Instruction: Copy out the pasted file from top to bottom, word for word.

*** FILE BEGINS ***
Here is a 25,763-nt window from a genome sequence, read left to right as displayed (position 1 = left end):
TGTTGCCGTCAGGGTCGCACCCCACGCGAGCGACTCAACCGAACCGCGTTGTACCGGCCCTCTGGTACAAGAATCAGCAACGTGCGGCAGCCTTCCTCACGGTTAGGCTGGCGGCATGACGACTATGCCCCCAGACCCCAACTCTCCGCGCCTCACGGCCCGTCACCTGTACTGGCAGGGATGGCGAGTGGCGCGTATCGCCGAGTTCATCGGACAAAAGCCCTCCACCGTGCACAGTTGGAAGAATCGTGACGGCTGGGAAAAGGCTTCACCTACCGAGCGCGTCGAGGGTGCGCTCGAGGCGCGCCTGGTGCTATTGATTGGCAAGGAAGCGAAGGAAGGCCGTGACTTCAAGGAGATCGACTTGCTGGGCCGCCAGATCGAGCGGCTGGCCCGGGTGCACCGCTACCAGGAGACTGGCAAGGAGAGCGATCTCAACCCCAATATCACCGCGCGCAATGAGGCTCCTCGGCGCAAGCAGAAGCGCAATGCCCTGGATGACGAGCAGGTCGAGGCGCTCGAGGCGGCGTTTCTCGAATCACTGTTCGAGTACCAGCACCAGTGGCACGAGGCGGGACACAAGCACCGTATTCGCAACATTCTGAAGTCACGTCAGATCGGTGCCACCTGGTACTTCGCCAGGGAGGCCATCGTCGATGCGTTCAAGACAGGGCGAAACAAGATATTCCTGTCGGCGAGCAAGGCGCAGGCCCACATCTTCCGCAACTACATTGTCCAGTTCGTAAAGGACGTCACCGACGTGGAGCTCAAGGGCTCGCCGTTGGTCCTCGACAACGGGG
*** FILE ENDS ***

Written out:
Here is a 25,763-nt window from a genome sequence, read left to right as displayed (position 1 = left end):
TGTTGCCGTCAGGGTCGCACCCCACGCGAGCGACTCAACCGAACCGCGTTGTACCGGCCCTCTGGTACAAGAATCAGCAACGTGCGGCAGCCTTCCTCACGGTTAGGCTGGCGGCATGACGACTATGCCCCCAGACCCCAACTCTCCGCGCCTCACGGCCCGTCACCTGTACTGGCAGGGATGGCGAGTGGCGCGTATCGCCGAGTTCATCGGACAAAAGCCCTCCACCGTGCACAGTTGGAAGAATCGTGACGGCTGGGAAAAGGCTTCACCTACCGAGCGCGTCGAGGGTGCGCTCGAGGCGCGCCTGGTGCTATTGATTGGCAAGGAAGCGAAGGAAGGCCGTGACTTCAAGGAGATCGACTTGCTGGGCCGCCAGATCGAGCGGCTGGCCCGGGTGCACCGCTACCAGGAGACTGGCAAGGAGAGCGATCTCAACCCCAATATCACCGCGCGCAATGAGGCTCCTCGGCGCAAGCAGAAGCGCAATGCCCTGGATGACGAGCAGGTCGAGGCGCTCGAGGCGGCGTTTCTCGAATCACTGTTCGAGTACCAGCACCAGTGGCACGAGGCGGGACACAAGCACCGTATTCGCAACATTCTGAAGTCACGTCAGATCGGTGCCACCTGGTACTTCGCCAGGGAGGCCATCGTCGATGCGTTCAAGACAGGGCGAAACAAGATATTCCTGTCGGCGAGCAAGGCGCAGGCCCACATCTTCCGCAACTACATTGTCCAGTTCGTAAAGGACGTCACCGACGTGGAGCTCAAGGGCTCGCCGTTGGTCCTCGACAACGGGG